In the presence of agonists, helix 12 traps the ligand inside the hydrophobic pocket of the ligand-binding domain. Helix 12’s hydrophobic grooves become exposed to the nuclear box recognition sequence containing the key LXXLL motif, which is rich in leucine. Alternatively, SERM drives the hydrophobic pocket into an open state, which dislocates helix 12 from forming an active AF-2 conformation, and specifically occupies the space for a coregulatory protein recognition sequence of LXXLL binding, thereby blocking the coactivators from binding and preventing gene transcription. The crystal structures of LBD complexed with 4-hydroxy-tamoxifen and ICI-164, 384 (Figure 3V) (pure antiestrogen) reveal evidence of certain critical parameters with regard to these interactions. Figure 4 depicts the mechanism of action of the ER ligands at the ERα level. E2, TAM, and ICI 164,384 (ICI) bind to ER LBD, which explains why they compete with E2 at the ERα level and can inhibit E2-mediated BC cell proliferation. TAM might exert its antiproliferative potency through other ER-dependent mitogenic pathways [16][17][18][19][20]. TAM also possesses ERα-independent antiproliferative properties and displays a certain degree of efficacy in the context of ER-negative cancer cells (see vide infra).
Figure 4. Molecular model and ribbon representation highlighting the action mechanism of estrogen receptors and the positioning of helix H12. (a) ER-E2 represents estradiol (yellow) in the presence of a co-activator (orange). (b) ER-TAM shows ER-LBD with tamoxifen (yellow), which is conducted to induce co-repression (SERM). (c) The ER-ICI interaction shows the full antagonist activity (SERD) in the absence of helix H12. Helix H12 in (a,b) is drawn as a cylinder in blue (Poirot et al., unpublished data).

2. Insight to the Chemo-Preventive Action of Tamoxifen in Breast Cancer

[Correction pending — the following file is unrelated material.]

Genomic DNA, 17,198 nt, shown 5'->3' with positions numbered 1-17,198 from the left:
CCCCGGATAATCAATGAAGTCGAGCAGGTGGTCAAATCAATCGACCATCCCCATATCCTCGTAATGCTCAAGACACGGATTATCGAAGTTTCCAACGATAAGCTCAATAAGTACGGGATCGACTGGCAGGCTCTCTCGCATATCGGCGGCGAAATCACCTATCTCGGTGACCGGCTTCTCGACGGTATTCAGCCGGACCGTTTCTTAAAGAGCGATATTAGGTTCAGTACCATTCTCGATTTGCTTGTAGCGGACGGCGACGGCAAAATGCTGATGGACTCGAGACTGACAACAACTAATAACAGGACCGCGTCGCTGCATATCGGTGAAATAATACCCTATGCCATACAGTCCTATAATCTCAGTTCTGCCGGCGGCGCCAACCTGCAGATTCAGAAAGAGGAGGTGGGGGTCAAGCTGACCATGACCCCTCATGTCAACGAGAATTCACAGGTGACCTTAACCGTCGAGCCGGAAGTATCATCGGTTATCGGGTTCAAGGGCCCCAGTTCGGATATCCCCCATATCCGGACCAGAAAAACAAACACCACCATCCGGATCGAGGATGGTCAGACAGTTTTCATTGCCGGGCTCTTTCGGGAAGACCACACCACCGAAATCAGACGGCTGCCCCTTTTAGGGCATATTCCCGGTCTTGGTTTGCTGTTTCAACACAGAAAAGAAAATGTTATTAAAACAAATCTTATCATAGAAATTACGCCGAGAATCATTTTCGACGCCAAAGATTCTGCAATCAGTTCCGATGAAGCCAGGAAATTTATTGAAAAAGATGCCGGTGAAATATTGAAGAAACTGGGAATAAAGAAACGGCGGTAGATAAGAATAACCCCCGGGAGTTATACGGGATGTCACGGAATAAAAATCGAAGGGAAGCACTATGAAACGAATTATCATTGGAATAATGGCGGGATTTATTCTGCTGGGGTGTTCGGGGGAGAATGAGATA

Chemo-prevention is an oncological prophylaxis that modulates the process of carcinogenesis in the early stages of cancer development with the use of pharmacological agents and non-nutritional food components [21]. Since the 1970s, TAM has been a landmark form of BC treatment. It was initially recommended as an antiestrogen to help treat hormone-responsive BC, but its curative potential was later expanded to adjuvant therapy in order to help reduce the incidence of BC. TAM inhibits cell proliferation through its actions on the ERα, which regulates the processing of growth factors. This can lead to the arrest of cell growth, or cell death and tumor regression. TAM was, therefore, shown to be an efficient chemo-preventive agent in both postmenopausal and premenopausal women with a moderate risk of BC [22]. The results of meta-analyses of randomized clinical trials and case–control studies reported a decrease in BC incidence in women receiving TAM as a postoperative adjuvant compared to untreated women [23][24][25][26][27][28][29][30][31].
Adjuvant TAM is commonly administered for 5 years; however, 10 years of TAM therapy has been associated with a greater efficacy in patients with ER-positive BC. In addition, this longer duration of therapy might reduce mortality caused by BC during the second decade after diagnosis by half [30][32]. Moreover, TAM reduces the risk of developing ER-positive BC by 48% in women over 35 years old [33]. Although the main rationale in the clinical use of TAM is the blockage of mitogenic actions of E2, several other mechanisms of TAM have been observed that could account, in part, to its anticancer action. Furthermore, TAM has been shown to induce cell death, which has been earlier summarized in certain other excellent reviews [34][35][36].